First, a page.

Just Asking: Are Holiday Parties Different This Year?

We asked agency, client and media executives if they were planning holiday parties this year — and if so, how those parties would differ from years’ past.

“We were planning an agency-wide trip to Vegas: stay at the Wynn, gorge out on Lobster Dan Dan at Wing Lei and swim Scrooge McDuck style through mounds of cocaine. Instead, we’re just taking a bus to Mohegan Sun.” -Charles Rosen, partner, Amalgamated

“We’ll eat. We’ll drink. We’ll laugh. And someone will shamefully slink into the office the next day. Late. So in all the ways that matter, it won’t differ from holiday parties in years past.” -Kathi Skow, president, Anderson/Skow

“A holiday party is still viable. We’re sending the invitations this week-and then we’re selling the list data.” -Greg DiNoto, CEO, DiNoto

“Yes we are! It will differ in that we won’t be footing the bill for the entire advertising industry to get incredibly sloshed. We’ll only be footing the bill for them getting halfway there. They’re going to have to finish the job themselves.” -Rick Webb, co-founder and COO, The Barbarian Group

“Doing the annual dinner with employees and significant others. Same place, but a few more people this year than last. We’re knocking on wood daily.” -Jeff Freedman, founder and principal, Small Army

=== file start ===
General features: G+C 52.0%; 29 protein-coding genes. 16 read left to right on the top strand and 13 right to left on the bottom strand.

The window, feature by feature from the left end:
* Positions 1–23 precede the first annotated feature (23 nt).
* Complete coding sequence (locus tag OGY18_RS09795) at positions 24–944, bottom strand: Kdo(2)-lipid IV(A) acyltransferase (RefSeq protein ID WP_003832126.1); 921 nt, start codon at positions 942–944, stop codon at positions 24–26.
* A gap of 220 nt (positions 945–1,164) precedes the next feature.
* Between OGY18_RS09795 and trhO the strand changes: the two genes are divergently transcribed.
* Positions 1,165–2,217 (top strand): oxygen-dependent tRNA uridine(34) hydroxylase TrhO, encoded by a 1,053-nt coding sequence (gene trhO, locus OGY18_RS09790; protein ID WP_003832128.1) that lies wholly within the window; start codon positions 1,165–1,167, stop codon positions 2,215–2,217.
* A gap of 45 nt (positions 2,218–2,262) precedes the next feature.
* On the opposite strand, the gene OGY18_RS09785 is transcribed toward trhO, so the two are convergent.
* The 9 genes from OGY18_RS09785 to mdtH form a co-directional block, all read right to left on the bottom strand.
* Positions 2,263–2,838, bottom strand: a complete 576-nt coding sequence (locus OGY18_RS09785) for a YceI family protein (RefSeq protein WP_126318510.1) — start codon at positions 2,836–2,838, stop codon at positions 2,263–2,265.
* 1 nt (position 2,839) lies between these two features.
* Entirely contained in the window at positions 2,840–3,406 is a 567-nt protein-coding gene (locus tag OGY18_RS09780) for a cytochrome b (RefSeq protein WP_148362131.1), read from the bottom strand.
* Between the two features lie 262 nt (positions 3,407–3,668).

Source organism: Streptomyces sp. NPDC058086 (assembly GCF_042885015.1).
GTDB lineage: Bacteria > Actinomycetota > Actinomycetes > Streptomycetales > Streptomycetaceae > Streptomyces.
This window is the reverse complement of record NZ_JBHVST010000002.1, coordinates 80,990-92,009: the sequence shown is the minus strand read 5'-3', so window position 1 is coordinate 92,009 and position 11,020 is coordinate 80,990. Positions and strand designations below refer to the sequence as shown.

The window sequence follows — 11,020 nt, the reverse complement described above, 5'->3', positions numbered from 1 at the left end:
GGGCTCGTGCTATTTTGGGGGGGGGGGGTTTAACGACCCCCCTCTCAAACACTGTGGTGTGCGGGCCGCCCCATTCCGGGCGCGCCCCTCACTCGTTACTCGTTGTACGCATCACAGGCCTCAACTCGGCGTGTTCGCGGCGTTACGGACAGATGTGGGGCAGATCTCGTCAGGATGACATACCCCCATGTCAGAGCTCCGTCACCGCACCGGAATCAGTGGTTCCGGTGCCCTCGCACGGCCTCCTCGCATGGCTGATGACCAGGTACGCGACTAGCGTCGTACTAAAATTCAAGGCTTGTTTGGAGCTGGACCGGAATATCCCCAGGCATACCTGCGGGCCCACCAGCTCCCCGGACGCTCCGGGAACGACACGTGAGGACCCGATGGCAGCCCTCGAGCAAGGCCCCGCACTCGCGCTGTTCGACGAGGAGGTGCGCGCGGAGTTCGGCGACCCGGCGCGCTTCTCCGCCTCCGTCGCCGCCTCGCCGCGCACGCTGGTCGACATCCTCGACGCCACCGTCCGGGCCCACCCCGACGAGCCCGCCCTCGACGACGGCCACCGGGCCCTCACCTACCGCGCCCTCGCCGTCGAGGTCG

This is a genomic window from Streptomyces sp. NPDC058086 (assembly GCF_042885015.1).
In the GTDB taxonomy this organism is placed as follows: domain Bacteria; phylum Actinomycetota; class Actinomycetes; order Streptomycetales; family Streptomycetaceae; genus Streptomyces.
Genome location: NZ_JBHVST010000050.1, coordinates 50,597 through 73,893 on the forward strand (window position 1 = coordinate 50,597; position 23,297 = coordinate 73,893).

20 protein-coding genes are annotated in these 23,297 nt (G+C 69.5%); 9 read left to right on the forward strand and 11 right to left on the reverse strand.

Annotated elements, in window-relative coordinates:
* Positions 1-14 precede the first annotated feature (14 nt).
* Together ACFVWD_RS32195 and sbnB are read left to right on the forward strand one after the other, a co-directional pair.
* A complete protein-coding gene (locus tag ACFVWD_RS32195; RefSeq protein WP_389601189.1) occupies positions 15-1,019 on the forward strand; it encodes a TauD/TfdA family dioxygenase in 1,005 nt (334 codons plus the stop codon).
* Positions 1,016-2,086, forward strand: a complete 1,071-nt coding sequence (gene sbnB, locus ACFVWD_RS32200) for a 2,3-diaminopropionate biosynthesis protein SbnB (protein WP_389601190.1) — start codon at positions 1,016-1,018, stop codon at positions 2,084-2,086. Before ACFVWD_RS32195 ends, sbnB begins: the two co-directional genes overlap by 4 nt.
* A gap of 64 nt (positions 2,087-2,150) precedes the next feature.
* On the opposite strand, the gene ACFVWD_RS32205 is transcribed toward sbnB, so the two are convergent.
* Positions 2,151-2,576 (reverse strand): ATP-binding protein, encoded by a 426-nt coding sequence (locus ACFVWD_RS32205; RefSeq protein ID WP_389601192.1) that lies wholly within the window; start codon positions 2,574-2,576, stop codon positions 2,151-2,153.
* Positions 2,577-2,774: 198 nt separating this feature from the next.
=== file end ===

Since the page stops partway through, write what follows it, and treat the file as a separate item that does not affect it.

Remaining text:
“We’re having a party, yes. But we’re going to party like it’s 1929.” -Jamie Barrett, cd, Goodby, Silverstein & Partners

We don’t believe the economy is in as bad a shape as it was in 1933. We believe that the precedent for the next few years was actually set in 1067, the year after the Norman Invasion when the victorious legions of William the Conqueror and their marauding celebrations set off a cycle of peasant discontent not seen since the 930s.  Crops burned, financiers were burned as witches, and Druids were rounded up and deported to the Black Forest. We’ll be celebrating this with an open bar at Medieval Times. -Michael Lebowitz, CEO, Big Spaceship